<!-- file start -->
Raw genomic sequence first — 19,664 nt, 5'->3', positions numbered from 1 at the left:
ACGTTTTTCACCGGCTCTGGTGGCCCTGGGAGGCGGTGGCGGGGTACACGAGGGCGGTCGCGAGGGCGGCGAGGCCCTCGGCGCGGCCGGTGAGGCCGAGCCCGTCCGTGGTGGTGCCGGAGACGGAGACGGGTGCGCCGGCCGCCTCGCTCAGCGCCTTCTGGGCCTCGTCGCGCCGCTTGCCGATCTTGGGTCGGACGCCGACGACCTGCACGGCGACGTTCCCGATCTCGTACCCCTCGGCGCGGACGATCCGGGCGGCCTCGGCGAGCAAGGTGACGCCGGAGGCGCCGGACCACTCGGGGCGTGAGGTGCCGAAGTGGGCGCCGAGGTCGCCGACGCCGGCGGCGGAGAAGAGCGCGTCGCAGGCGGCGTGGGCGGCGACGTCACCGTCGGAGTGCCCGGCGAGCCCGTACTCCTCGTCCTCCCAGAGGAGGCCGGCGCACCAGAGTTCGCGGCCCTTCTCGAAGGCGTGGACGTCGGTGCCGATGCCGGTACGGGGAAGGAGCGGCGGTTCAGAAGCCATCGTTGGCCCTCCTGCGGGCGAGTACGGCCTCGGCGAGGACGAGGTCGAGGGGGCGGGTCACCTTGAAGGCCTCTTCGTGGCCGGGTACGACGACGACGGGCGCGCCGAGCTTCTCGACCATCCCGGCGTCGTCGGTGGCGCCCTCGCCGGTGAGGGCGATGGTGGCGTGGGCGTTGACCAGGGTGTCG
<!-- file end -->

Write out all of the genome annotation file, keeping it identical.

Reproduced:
Raw genomic sequence first — 19,664 nt, 5'->3', positions numbered from 1 at the left:
ACGTTTTTCACCGGCTCTGGTGGCCCTGGGAGGCGGTGGCGGGGTACACGAGGGCGGTCGCGAGGGCGGCGAGGCCCTCGGCGCGGCCGGTGAGGCCGAGCCCGTCCGTGGTGGTGCCGGAGACGGAGACGGGTGCGCCGGCCGCCTCGCTCAGCGCCTTCTGGGCCTCGTCGCGCCGCTTGCCGATCTTGGGTCGGACGCCGACGACCTGCACGGCGACGTTCCCGATCTCGTACCCCTCGGCGCGGACGATCCGGGCGGCCTCGGCGAGCAAGGTGACGCCGGAGGCGCCGGACCACTCGGGGCGTGAGGTGCCGAAGTGGGCGCCGAGGTCGCCGACGCCGGCGGCGGAGAAGAGCGCGTCGCAGGCGGCGTGGGCGGCGACGTCACCGTCGGAGTGCCCGGCGAGCCCGTACTCCTCGTCCTCCCAGAGGAGGCCGGCGCACCAGAGTTCGCGGCCCTTCTCGAAGGCGTGGACGTCGGTGCCGATGCCGGTACGGGGAAGGAGCGGCGGTTCAGAAGCCATCGTTGGCCCTCCTGCGGGCGAGTACGGCCTCGGCGAGGACGAGGTCGAGGGGGCGGGTCACCTTGAAGGCCTCTTCGTGGCCGGGTACGACGACGACGGGCGCGCCGAGCTTCTCGACCATCCCGGCGTCGTCGGTGGCGCCCTCGCCGGTGAGGGCGATGGTGGCGTGGGCGTTGACCAGGGTGTCG